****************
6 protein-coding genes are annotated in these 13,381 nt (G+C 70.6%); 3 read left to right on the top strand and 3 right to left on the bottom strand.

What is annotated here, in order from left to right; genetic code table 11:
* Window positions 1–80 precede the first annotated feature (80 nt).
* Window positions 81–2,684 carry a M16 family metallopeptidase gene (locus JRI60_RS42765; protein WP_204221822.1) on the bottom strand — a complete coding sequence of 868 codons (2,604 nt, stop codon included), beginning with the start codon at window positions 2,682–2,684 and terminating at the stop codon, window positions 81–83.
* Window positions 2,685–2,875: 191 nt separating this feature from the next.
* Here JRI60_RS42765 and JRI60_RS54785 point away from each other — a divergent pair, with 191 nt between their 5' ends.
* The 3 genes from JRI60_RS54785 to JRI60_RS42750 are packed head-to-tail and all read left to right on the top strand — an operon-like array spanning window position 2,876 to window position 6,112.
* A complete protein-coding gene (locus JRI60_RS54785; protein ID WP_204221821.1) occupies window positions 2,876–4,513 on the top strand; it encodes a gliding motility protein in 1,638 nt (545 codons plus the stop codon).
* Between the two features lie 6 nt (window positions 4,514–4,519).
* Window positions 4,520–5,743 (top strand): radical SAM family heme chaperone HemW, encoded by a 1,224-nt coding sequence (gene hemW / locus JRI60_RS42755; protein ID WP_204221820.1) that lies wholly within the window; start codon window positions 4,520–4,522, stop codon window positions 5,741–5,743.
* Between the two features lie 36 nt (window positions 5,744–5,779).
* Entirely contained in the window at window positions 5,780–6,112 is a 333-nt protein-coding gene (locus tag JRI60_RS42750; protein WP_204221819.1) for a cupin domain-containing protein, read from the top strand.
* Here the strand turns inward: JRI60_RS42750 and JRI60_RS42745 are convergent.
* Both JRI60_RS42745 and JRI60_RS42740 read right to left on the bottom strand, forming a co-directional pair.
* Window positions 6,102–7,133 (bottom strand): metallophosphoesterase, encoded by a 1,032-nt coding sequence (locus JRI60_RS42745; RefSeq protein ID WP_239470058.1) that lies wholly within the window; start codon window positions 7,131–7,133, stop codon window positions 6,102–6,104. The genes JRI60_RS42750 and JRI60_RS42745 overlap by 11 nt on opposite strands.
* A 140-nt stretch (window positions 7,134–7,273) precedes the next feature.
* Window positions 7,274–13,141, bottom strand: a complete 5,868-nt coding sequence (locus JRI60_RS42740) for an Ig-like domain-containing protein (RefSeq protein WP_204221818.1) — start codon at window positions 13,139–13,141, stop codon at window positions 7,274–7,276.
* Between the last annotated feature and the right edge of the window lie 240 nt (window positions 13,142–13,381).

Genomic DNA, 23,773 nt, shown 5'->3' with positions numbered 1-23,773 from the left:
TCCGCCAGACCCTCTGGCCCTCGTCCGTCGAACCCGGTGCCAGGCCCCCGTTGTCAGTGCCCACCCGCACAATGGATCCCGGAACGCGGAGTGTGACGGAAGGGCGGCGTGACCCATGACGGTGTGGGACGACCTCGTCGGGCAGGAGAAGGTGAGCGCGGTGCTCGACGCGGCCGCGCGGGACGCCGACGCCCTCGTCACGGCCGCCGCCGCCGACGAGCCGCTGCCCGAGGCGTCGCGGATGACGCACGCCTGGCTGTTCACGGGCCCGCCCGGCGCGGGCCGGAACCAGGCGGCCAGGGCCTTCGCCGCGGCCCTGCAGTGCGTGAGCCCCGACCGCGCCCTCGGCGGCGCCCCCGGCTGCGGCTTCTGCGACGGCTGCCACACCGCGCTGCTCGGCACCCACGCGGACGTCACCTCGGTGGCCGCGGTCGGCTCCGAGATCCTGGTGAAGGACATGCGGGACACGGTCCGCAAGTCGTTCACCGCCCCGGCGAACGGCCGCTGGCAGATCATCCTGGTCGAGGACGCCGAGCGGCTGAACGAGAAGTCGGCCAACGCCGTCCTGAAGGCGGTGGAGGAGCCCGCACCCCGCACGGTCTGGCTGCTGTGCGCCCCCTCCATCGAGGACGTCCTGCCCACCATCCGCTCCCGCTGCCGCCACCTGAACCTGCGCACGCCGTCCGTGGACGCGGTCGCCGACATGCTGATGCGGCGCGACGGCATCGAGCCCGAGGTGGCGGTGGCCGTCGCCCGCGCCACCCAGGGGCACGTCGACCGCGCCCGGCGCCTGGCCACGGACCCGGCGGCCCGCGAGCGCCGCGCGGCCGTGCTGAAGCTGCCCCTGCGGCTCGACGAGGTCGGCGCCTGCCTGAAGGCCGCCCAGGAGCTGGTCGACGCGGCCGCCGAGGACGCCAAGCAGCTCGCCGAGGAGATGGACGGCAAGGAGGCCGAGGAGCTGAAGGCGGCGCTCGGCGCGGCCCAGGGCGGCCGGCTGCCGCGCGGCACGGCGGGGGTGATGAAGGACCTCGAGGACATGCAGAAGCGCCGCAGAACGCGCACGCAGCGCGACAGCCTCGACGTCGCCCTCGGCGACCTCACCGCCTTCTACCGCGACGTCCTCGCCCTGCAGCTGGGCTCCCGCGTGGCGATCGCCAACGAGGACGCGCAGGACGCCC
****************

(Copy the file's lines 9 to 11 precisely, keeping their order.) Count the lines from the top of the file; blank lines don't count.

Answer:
* Between the two features lie 6 nt (window positions 4,514–4,519).
* Window positions 4,520–5,743 (top strand): radical SAM family heme chaperone HemW, encoded by a 1,224-nt coding sequence (gene hemW / locus JRI60_RS42755; protein ID WP_204221820.1) that lies wholly within the window; start codon window positions 4,520–4,522, stop codon window positions 5,741–5,743.
* Between the two features lie 36 nt (window positions 5,744–5,779).